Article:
There’s a reason white conservatives tend to discuss race relations in America, and whatever it is they think Critical Race Theory is, in circles that are almost exclusively white and conservative. They know their weak-and-fragile-ass arguments will fall apart under the slightest bit of outsider scrutiny, so it’s best they just use the rhetoric to rally their dimwitted-ass base with no regard for truth.
As The Root previously reported, the Texas Senate recently passed new white fragility legislation allowing educators to opt out of teaching any history that makes America look bad (*gestures towards the bulk of American history*) and that white supremacy is “morally wrong.” Recently, the bill’s author, Republican Sen. Bryan Hughes, defended his legislation to appease washcloth-less haters during the special legislative session regarding the bill. And because caucasity is a boundless phenomenon, Hughes invoked the legacy of Rev. Martin Luther King Jr. in said defense, even though the legislation specifically allows educators to refrain from teaching MLK speeches.
In response, the late civil rights icon’s son, Martin Luther King III said—and I’m largely paraphrasing here—“I thinks TF not, my melanin-deficient friend. I’ma need you to fall the hell back.”
First, let’s start with what Hughes said.
“There’s been a movement called Critical Race Theory spreading across our country, into many of our schools in Texas, sadly teaching that we should judge a person by the color of their skin and not on the content of their character,” he said, the Texas Tribune reports. “It’s obviously the inverse of what Dr. King taught us, and what as Americans we strive toward.”
First of all, I already deaded this argument when House Minority Leader Kevin McCarthy tried it. Unlike CRT, MLK absolutely spoke on white racism in the context of white people at the individual level. I already pointed out that if you were to compile much of what MLK had to say in speeches and other writings—which it just so happens The Root did—white people would find that the compilation of Dr. King’s words is exactly what they wrongly think CRT is.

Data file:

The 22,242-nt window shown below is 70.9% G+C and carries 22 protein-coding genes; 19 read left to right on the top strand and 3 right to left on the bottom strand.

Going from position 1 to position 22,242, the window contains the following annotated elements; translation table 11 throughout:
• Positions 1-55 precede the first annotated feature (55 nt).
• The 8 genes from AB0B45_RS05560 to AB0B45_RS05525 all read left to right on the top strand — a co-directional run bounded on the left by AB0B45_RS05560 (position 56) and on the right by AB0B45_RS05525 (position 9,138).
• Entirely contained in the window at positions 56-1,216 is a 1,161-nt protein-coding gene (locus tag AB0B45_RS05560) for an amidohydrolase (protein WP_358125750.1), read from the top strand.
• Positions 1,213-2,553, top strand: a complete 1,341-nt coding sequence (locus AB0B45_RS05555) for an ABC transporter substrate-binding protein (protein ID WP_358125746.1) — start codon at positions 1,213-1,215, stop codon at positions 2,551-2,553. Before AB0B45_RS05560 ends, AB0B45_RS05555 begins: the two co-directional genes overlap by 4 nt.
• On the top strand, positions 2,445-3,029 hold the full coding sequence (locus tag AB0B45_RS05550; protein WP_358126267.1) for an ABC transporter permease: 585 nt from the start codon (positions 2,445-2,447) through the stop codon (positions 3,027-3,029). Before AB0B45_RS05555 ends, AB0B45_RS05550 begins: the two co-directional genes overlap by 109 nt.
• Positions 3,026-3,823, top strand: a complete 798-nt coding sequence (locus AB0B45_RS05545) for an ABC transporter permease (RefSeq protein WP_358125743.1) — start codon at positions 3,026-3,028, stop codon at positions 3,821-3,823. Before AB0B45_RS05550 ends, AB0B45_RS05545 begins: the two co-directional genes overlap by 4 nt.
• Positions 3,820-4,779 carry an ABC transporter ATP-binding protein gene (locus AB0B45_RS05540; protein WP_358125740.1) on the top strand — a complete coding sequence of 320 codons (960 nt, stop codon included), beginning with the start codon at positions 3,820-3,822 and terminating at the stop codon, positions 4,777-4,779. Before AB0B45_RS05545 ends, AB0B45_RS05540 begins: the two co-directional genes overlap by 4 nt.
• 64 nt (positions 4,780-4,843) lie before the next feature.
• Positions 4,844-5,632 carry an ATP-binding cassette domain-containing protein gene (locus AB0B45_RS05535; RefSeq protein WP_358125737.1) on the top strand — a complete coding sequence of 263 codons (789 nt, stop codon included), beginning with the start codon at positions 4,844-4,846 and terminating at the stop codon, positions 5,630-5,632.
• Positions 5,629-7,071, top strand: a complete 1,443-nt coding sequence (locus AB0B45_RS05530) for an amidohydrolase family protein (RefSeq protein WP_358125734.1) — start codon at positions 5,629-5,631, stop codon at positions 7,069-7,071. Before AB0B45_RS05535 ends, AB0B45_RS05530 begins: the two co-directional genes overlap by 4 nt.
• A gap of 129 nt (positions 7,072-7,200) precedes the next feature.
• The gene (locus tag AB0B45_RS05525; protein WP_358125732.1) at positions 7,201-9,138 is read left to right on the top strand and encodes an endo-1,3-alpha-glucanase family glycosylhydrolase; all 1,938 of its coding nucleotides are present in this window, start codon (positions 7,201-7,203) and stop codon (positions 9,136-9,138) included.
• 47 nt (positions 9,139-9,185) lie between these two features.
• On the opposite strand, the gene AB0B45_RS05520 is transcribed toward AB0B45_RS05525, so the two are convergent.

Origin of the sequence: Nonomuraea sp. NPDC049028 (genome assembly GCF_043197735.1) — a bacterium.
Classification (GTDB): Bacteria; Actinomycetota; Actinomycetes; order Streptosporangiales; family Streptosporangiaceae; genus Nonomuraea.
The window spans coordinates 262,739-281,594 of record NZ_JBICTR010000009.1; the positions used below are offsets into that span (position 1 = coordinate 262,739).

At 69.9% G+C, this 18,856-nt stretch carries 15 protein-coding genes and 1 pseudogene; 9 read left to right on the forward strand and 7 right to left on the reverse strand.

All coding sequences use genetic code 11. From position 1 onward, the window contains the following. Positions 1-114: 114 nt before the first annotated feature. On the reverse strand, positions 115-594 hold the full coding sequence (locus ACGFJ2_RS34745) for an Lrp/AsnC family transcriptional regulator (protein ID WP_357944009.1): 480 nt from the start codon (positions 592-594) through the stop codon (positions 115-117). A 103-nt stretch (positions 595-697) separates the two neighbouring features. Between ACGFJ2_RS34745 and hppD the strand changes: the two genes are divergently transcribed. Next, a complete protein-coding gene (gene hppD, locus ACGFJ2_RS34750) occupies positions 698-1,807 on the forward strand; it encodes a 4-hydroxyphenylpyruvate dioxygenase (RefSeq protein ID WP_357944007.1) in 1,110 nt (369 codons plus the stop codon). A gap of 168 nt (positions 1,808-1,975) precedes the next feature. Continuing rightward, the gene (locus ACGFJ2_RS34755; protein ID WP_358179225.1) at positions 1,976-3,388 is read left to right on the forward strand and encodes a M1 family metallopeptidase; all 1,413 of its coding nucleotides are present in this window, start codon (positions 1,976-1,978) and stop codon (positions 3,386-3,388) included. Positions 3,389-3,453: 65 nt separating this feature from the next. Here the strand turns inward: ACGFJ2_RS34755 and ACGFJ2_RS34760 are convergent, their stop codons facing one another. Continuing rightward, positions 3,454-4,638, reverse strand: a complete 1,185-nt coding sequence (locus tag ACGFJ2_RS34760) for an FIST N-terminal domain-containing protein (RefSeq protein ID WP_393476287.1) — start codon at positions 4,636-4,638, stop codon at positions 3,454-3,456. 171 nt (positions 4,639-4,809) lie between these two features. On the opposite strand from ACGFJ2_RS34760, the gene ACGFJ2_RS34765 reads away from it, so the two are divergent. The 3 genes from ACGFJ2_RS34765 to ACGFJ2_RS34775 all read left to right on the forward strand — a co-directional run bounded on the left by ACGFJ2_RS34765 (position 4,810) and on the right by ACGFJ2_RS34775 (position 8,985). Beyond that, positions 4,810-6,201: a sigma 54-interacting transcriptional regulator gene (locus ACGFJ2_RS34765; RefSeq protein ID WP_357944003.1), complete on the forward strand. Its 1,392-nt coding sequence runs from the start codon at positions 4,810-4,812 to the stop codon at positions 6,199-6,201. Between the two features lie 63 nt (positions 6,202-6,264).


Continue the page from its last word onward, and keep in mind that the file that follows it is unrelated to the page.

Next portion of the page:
Anyway, let’s get to what King III had to say in response.
From the Tribune:
And Martin Luther King Jr.’s oldest son told The Texas Tribune that Hughes and other state lawmakers are taking his father’s words out of context to defend legislative attempts the late civil rights icon likely would have opposed.
“Yes, we should judge people by the content of the character and not the color of their skin — but that is when we have a true, just, humane society where there are no biases, where there is no racism, where there is no discrimination,” Martin Luther King III said. “Unfortunately, all of these things still exist.”
Many Democrats, especially those who are people of color, see GOP officials’ attempts to rewrite elections laws this year as another attempt to further marginalize people like them in the halls of power. It’s also another Texas bill that Martin Luther King III condemns, especially because it comes 53 years after his dad was killed and 56 since the Voting Rights Act.
“It’s gravely disappointing,” he said.
King III also pointed out that issues like the racial wealth gap indicate that racism in America is a systemic issue, which makes CRT necessary since it specifically deals in systems and institutions.
Of course, the teaching of American history honestly doesn’t have much to do with CRT, so it makes no sense that Texas’ new legislation and other bills like it are being pushed. And King III isn’t shy about calling the bill exactly what it is.
“This was a literal effort to whitewash history,” he said. “You literally have white women and men who are trying to whitewash, and really dramatically erase, what occurred in the history of our nation, and depriving all our children— that’s all children—of knowing what the true facts are, what true history was in our nation.”